GERMANY: A Self Portrait by Harlan R. Ed. Crippen

GERMANY: A Self Portrait

Email this review


Germany, characterized and convicted by her own people, in an anthology of all types of writing (poems, essays, speeches, songs, documents, short stories, excerpts from plays and novels) which illustrates social and political life in Germany from 1870 to the present. Introductory notes about the contributors, and an interlocking continuity give the factual background behind the material. The period first covered, The Iron Cross, spans the reign of the Kaiser, the infallible and inviolable despot, to and through the World War, the antimilitarism at the front, the unrest at home. Part II -- The Reluctant Republic, covers the chancellorship of Ebert, the terrorism and revolutionary rifts, inflation and chaos of the post war Stresemann, the illusion of recovery, and after his death, depression and fear leading to Hitler and National Socialism. The Crooked Cross, final section, covers the Hitlerian years, the building of the war machine, the banning of books, the suppression of enlightenment, concentration camp and barbarism and the war -- and the present shadow of defeat. Famous names among the contributors include the Manns, Teller, eig, Feuehtwanger, Thyssen, Eva Lips, Anna Sighers, Leo Laniz, etc. Valuable coverage -- for reference too. A fresh slant on a vital subject.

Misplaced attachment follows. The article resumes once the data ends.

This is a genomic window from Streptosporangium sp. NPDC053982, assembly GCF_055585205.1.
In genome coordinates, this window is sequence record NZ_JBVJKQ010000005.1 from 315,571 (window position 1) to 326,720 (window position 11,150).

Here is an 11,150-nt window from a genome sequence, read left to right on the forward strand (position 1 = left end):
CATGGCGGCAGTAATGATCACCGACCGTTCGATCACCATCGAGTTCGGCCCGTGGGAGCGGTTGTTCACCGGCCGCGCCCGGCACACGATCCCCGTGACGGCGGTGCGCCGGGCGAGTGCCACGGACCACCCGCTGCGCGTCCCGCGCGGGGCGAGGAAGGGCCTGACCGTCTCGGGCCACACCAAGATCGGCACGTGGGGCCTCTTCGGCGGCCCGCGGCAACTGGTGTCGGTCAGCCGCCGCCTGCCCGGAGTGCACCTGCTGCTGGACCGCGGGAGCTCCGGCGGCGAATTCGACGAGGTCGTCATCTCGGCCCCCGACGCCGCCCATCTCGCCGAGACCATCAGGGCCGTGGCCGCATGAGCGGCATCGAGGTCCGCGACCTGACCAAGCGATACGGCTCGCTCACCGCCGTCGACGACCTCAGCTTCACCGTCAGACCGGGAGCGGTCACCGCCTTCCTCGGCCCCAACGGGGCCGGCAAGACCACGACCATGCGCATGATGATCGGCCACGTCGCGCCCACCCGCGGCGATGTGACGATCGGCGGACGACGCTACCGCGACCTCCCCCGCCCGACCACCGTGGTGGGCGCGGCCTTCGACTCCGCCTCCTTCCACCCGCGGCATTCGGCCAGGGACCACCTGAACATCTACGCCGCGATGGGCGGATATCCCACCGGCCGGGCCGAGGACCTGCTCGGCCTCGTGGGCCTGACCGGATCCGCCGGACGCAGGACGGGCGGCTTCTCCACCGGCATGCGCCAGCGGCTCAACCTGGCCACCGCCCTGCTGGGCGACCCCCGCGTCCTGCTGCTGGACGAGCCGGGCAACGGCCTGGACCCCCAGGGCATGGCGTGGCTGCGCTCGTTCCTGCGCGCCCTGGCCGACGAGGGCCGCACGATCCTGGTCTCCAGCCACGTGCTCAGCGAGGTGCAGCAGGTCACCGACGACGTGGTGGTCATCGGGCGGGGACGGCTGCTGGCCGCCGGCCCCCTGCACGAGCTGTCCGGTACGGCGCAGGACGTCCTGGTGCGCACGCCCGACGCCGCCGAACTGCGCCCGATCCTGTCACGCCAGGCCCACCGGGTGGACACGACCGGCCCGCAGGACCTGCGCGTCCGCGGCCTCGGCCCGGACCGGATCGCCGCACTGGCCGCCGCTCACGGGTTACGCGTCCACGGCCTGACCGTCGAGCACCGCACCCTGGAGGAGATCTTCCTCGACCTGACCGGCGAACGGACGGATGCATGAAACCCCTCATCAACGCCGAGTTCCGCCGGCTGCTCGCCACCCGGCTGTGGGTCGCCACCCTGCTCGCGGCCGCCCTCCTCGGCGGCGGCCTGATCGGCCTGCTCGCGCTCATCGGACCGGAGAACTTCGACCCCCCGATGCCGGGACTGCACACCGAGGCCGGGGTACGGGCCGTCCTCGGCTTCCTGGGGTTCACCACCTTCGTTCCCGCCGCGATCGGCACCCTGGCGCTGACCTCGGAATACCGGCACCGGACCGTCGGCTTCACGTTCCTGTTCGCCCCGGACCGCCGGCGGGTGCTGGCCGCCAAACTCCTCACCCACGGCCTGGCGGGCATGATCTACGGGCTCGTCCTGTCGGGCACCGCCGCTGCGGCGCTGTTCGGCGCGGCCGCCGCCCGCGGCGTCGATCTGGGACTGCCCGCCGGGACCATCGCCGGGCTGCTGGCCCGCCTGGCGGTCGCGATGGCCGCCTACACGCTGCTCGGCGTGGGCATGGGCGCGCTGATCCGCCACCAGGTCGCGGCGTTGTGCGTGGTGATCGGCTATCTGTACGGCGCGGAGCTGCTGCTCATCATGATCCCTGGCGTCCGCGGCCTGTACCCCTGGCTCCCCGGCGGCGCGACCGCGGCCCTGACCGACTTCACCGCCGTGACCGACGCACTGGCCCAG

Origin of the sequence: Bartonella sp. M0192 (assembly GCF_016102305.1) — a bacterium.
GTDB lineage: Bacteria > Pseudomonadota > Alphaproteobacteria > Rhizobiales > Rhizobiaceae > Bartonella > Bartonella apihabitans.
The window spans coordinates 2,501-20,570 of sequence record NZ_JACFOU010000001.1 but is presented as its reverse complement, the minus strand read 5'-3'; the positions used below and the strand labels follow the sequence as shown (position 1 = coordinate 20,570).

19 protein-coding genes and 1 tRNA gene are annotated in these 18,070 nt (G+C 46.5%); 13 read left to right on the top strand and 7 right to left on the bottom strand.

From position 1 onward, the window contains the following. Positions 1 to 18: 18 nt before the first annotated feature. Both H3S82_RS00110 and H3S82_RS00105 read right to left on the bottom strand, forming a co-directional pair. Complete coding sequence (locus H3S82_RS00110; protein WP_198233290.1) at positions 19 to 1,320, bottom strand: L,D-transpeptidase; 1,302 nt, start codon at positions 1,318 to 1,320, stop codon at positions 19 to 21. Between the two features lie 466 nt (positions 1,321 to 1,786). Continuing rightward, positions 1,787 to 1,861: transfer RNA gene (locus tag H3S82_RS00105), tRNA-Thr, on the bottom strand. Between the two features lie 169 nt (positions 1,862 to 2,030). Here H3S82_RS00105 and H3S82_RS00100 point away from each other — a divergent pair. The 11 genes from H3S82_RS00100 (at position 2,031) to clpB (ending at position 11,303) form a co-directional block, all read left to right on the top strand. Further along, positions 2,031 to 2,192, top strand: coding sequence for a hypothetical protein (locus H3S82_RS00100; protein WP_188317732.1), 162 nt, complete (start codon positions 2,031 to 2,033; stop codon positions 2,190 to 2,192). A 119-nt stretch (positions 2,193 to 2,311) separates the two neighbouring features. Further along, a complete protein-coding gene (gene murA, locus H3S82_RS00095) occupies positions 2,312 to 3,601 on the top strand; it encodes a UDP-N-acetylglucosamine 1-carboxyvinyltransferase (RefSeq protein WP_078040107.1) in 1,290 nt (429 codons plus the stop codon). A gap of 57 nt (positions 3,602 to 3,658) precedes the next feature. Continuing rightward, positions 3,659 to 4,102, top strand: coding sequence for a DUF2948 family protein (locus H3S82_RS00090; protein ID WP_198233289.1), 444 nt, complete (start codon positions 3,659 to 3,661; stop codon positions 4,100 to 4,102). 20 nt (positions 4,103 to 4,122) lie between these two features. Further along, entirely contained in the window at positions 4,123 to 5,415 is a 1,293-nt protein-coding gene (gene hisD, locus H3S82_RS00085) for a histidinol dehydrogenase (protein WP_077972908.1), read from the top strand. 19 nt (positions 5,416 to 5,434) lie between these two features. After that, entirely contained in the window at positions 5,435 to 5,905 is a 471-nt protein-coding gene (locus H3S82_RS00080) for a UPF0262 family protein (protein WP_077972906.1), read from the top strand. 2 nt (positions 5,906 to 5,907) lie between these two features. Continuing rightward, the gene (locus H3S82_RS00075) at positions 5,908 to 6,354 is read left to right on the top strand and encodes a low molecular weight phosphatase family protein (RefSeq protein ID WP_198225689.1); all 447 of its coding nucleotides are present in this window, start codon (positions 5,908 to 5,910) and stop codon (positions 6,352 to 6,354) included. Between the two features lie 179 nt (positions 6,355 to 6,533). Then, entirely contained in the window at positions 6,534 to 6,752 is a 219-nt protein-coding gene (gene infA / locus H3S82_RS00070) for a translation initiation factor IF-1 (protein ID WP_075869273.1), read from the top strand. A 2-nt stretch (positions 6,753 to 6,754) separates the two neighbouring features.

Pub Date: April 1st, 1944
Publisher: Oxford